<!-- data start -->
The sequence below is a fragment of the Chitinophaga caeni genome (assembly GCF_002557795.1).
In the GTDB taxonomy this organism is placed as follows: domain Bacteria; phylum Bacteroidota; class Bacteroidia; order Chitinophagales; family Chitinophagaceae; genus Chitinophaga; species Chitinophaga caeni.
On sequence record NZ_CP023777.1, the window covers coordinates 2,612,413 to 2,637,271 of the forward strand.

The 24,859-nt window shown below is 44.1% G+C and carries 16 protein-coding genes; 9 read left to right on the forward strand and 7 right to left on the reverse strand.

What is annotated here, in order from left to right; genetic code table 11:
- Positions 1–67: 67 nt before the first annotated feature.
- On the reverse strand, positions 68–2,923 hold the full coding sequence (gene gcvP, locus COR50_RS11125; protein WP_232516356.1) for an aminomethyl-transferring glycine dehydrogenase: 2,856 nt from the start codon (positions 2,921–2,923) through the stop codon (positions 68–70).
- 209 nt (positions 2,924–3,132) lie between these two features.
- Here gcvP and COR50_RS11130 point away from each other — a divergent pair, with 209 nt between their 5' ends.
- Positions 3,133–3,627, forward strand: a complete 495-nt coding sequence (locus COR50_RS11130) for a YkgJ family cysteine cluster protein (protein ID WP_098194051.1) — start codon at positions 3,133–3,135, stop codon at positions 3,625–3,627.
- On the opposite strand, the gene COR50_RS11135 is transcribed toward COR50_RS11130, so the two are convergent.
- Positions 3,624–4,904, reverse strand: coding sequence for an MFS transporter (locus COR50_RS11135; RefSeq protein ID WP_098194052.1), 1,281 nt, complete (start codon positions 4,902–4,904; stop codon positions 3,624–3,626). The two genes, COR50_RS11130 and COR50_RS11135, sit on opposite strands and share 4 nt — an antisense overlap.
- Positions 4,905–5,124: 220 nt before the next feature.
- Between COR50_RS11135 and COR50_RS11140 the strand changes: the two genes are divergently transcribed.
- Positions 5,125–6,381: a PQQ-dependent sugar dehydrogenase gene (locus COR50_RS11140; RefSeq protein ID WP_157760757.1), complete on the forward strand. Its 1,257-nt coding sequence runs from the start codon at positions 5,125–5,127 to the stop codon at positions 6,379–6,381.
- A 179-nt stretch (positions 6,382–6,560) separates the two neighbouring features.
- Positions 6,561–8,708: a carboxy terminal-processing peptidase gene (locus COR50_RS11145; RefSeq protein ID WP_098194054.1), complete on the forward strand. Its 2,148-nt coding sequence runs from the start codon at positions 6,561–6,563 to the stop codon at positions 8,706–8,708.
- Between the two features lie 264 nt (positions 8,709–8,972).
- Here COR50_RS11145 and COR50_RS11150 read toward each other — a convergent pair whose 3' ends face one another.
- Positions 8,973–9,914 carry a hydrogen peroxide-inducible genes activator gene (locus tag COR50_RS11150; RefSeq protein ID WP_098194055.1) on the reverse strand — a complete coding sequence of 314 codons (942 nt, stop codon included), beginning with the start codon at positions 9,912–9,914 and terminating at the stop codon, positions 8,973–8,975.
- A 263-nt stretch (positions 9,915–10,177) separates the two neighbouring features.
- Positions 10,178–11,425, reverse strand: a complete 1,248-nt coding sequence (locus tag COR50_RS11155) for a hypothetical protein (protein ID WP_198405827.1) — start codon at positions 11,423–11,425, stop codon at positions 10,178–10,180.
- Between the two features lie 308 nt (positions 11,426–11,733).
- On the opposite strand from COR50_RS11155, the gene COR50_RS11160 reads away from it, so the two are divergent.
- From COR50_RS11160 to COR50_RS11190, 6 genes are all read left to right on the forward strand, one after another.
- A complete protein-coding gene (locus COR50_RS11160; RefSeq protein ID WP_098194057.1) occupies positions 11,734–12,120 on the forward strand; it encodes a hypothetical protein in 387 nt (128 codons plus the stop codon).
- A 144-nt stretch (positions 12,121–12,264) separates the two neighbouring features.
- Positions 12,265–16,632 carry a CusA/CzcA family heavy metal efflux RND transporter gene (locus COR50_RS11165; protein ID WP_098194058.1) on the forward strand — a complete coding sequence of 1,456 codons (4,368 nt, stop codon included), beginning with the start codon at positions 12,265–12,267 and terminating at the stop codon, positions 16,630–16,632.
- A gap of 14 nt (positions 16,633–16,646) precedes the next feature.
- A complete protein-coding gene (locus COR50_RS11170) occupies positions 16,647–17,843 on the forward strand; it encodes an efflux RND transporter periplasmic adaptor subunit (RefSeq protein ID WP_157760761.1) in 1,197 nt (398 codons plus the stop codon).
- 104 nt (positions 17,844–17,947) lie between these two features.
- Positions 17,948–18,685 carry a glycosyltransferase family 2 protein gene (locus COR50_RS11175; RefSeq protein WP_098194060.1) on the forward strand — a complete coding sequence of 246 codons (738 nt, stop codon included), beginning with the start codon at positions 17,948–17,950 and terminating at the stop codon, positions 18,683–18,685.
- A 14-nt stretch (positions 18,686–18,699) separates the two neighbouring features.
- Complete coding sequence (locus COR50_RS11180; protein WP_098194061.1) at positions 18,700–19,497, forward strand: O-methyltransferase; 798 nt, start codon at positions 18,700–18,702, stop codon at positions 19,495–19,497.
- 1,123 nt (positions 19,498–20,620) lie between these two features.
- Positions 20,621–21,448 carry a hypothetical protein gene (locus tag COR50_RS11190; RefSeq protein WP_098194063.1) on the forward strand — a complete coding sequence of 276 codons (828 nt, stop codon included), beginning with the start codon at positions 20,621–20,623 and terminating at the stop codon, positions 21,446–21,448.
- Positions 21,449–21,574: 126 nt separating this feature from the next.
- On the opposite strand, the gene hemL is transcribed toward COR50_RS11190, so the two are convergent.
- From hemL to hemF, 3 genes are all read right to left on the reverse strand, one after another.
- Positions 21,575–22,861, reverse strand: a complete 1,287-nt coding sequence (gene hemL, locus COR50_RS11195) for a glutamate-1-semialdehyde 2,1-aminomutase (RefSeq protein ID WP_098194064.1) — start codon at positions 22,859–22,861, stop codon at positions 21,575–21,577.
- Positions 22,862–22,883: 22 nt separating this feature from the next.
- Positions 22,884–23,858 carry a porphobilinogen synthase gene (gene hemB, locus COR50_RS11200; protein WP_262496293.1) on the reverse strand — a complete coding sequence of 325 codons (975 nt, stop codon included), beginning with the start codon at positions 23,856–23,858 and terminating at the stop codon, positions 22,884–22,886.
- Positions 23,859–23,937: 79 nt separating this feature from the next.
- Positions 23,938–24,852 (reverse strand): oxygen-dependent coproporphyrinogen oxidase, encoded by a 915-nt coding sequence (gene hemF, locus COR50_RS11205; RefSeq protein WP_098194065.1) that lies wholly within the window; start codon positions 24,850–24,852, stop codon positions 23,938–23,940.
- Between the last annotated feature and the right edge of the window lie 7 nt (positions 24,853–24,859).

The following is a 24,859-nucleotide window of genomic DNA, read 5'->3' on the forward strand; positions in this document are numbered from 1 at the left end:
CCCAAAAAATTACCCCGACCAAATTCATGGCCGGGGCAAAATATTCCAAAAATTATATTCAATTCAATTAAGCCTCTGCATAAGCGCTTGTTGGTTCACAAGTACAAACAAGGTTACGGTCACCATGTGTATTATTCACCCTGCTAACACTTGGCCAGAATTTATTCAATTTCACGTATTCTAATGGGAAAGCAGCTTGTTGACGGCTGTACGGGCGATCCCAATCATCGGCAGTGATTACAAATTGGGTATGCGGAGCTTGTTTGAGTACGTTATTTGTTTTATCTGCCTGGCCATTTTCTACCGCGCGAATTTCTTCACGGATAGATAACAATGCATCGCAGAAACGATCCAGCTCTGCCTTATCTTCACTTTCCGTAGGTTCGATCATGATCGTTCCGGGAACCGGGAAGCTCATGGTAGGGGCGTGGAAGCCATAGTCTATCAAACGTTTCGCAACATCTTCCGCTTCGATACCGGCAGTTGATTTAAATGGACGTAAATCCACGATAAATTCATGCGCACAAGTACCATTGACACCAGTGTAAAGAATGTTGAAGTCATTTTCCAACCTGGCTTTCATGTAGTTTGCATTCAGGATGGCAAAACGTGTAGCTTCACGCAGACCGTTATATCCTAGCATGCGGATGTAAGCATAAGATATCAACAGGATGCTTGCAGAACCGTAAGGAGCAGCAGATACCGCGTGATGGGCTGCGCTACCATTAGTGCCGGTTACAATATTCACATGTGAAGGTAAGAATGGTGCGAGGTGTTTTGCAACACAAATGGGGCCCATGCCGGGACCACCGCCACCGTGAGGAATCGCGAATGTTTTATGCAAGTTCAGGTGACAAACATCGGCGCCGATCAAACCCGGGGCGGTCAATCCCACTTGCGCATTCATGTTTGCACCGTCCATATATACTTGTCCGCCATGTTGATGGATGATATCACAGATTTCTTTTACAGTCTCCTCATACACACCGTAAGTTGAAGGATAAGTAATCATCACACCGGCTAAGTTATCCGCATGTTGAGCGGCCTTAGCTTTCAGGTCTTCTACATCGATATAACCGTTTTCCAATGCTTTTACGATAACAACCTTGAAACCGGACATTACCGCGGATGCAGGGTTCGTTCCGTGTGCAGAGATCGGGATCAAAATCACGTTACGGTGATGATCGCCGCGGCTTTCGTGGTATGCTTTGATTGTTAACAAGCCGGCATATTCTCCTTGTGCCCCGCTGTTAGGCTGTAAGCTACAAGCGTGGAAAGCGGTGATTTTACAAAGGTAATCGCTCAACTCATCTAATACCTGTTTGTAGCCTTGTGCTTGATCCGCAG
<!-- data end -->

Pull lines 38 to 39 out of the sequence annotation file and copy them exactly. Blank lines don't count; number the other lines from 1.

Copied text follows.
- On the opposite strand, the gene hemL is transcribed toward COR50_RS11190, so the two are convergent.
- From hemL to hemF, 3 genes are all read right to left on the reverse strand, one after another.